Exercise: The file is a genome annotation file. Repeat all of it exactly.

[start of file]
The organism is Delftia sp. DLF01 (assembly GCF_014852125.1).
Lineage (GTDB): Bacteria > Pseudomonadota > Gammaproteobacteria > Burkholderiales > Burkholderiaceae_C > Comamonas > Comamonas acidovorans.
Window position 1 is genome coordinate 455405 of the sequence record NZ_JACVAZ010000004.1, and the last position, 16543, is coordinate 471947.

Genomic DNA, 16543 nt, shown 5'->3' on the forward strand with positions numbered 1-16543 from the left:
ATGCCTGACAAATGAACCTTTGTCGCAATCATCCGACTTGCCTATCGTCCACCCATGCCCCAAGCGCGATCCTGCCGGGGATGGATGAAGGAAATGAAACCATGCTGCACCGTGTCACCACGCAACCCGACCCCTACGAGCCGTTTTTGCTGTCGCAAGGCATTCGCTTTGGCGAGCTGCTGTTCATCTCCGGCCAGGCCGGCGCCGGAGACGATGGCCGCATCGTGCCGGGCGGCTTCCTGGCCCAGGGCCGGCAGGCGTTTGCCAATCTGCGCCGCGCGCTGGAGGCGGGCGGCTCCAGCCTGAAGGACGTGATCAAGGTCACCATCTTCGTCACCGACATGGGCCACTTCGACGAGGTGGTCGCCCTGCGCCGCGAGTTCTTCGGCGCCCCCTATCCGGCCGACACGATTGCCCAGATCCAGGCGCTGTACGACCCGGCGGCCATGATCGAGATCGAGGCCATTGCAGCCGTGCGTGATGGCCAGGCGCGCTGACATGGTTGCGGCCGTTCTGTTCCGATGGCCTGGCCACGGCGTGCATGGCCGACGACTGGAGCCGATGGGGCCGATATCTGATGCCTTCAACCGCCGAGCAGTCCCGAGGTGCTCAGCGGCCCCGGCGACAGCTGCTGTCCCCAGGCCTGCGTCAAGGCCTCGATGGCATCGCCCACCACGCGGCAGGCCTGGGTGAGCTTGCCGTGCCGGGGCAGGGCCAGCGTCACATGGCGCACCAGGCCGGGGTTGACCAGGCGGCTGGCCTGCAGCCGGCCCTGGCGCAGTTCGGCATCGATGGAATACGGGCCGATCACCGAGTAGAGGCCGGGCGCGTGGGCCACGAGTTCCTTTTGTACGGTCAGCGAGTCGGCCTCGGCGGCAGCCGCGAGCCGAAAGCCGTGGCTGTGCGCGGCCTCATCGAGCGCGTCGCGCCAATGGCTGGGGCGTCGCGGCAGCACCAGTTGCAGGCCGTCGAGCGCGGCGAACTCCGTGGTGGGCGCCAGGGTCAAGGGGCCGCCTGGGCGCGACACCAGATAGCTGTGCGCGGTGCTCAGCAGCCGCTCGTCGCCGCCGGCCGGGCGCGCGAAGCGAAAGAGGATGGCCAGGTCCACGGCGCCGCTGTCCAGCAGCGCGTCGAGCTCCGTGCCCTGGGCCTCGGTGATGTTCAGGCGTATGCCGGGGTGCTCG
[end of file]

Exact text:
The organism is Delftia sp. DLF01 (assembly GCF_014852125.1).
Lineage (GTDB): Bacteria > Pseudomonadota > Gammaproteobacteria > Burkholderiales > Burkholderiaceae_C > Comamonas > Comamonas acidovorans.
Window position 1 is genome coordinate 455405 of the sequence record NZ_JACVAZ010000004.1, and the last position, 16543, is coordinate 471947.

Genomic DNA, 16543 nt, shown 5'->3' on the forward strand with positions numbered 1-16543 from the left:
ATGCCTGACAAATGAACCTTTGTCGCAATCATCCGACTTGCCTATCGTCCACCCATGCCCCAAGCGCGATCCTGCCGGGGATGGATGAAGGAAATGAAACCATGCTGCACCGTGTCACCACGCAACCCGACCCCTACGAGCCGTTTTTGCTGTCGCAAGGCATTCGCTTTGGCGAGCTGCTGTTCATCTCCGGCCAGGCCGGCGCCGGAGACGATGGCCGCATCGTGCCGGGCGGCTTCCTGGCCCAGGGCCGGCAGGCGTTTGCCAATCTGCGCCGCGCGCTGGAGGCGGGCGGCTCCAGCCTGAAGGACGTGATCAAGGTCACCATCTTCGTCACCGACATGGGCCACTTCGACGAGGTGGTCGCCCTGCGCCGCGAGTTCTTCGGCGCCCCCTATCCGGCCGACACGATTGCCCAGATCCAGGCGCTGTACGACCCGGCGGCCATGATCGAGATCGAGGCCATTGCAGCCGTGCGTGATGGCCAGGCGCGCTGACATGGTTGCGGCCGTTCTGTTCCGATGGCCTGGCCACGGCGTGCATGGCCGACGACTGGAGCCGATGGGGCCGATATCTGATGCCTTCAACCGCCGAGCAGTCCCGAGGTGCTCAGCGGCCCCGGCGACAGCTGCTGTCCCCAGGCCTGCGTCAAGGCCTCGATGGCATCGCCCACCACGCGGCAGGCCTGGGTGAGCTTGCCGTGCCGGGGCAGGGCCAGCGTCACATGGCGCACCAGGCCGGGGTTGACCAGGCGGCTGGCCTGCAGCCGGCCCTGGCGCAGTTCGGCATCGATGGAATACGGGCCGATCACCGAGTAGAGGCCGGGCGCGTGGGCCACGAGTTCCTTTTGTACGGTCAGCGAGTCGGCCTCGGCGGCAGCCGCGAGCCGAAAGCCGTGGCTGTGCGCGGCCTCATCGAGCGCGTCGCGCCAATGGCTGGGGCGTCGCGGCAGCACCAGTTGCAGGCCGTCGAGCGCGGCGAACTCCGTGGTGGGCGCCAGGGTCAAGGGGCCGCCTGGGCGCGACACCAGATAGCTGTGCGCGGTGCTCAGCAGCCGCTCGTCGCCGCCGGCCGGGCGCGCGAAGCGAAAGAGGATGGCCAGGTCCACGGCGCCGCTGTCCAGCAGCGCGTCGAGCTCCGTGCCCTGGGCCTCGGTGATGTTCAGGCGTATGCCGGGGTGCTCG